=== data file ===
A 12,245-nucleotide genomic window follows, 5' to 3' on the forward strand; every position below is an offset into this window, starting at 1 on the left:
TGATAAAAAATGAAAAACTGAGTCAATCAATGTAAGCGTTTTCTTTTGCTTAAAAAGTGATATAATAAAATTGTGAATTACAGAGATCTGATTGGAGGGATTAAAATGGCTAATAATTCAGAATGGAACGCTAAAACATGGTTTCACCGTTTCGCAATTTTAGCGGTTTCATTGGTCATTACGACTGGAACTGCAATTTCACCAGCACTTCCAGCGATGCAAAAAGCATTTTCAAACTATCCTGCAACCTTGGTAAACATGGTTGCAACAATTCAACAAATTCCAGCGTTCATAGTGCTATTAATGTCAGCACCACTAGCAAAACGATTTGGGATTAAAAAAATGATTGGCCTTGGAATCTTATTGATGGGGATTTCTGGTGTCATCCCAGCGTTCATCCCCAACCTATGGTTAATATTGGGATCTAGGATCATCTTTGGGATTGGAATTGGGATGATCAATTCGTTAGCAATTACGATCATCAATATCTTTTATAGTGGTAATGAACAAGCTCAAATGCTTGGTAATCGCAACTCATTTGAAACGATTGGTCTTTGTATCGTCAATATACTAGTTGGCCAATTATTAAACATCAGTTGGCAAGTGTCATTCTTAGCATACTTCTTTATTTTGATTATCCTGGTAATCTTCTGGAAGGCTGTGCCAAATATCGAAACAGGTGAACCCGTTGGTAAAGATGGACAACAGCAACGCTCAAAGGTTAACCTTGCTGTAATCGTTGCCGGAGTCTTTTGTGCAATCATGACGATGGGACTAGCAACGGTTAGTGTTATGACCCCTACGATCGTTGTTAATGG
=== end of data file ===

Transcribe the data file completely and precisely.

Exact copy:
A 12,245-nucleotide genomic window follows, 5' to 3' on the forward strand; every position below is an offset into this window, starting at 1 on the left:
TGATAAAAAATGAAAAACTGAGTCAATCAATGTAAGCGTTTTCTTTTGCTTAAAAAGTGATATAATAAAATTGTGAATTACAGAGATCTGATTGGAGGGATTAAAATGGCTAATAATTCAGAATGGAACGCTAAAACATGGTTTCACCGTTTCGCAATTTTAGCGGTTTCATTGGTCATTACGACTGGAACTGCAATTTCACCAGCACTTCCAGCGATGCAAAAAGCATTTTCAAACTATCCTGCAACCTTGGTAAACATGGTTGCAACAATTCAACAAATTCCAGCGTTCATAGTGCTATTAATGTCAGCACCACTAGCAAAACGATTTGGGATTAAAAAAATGATTGGCCTTGGAATCTTATTGATGGGGATTTCTGGTGTCATCCCAGCGTTCATCCCCAACCTATGGTTAATATTGGGATCTAGGATCATCTTTGGGATTGGAATTGGGATGATCAATTCGTTAGCAATTACGATCATCAATATCTTTTATAGTGGTAATGAACAAGCTCAAATGCTTGGTAATCGCAACTCATTTGAAACGATTGGTCTTTGTATCGTCAATATACTAGTTGGCCAATTATTAAACATCAGTTGGCAAGTGTCATTCTTAGCATACTTCTTTATTTTGATTATCCTGGTAATCTTCTGGAAGGCTGTGCCAAATATCGAAACAGGTGAACCCGTTGGTAAAGATGGACAACAGCAACGCTCAAAGGTTAACCTTGCTGTAATCGTTGCCGGAGTCTTTTGTGCAATCATGACGATGGGACTAGCAACGGTTAGTGTTATGACCCCTACGATCGTTGTTAATGG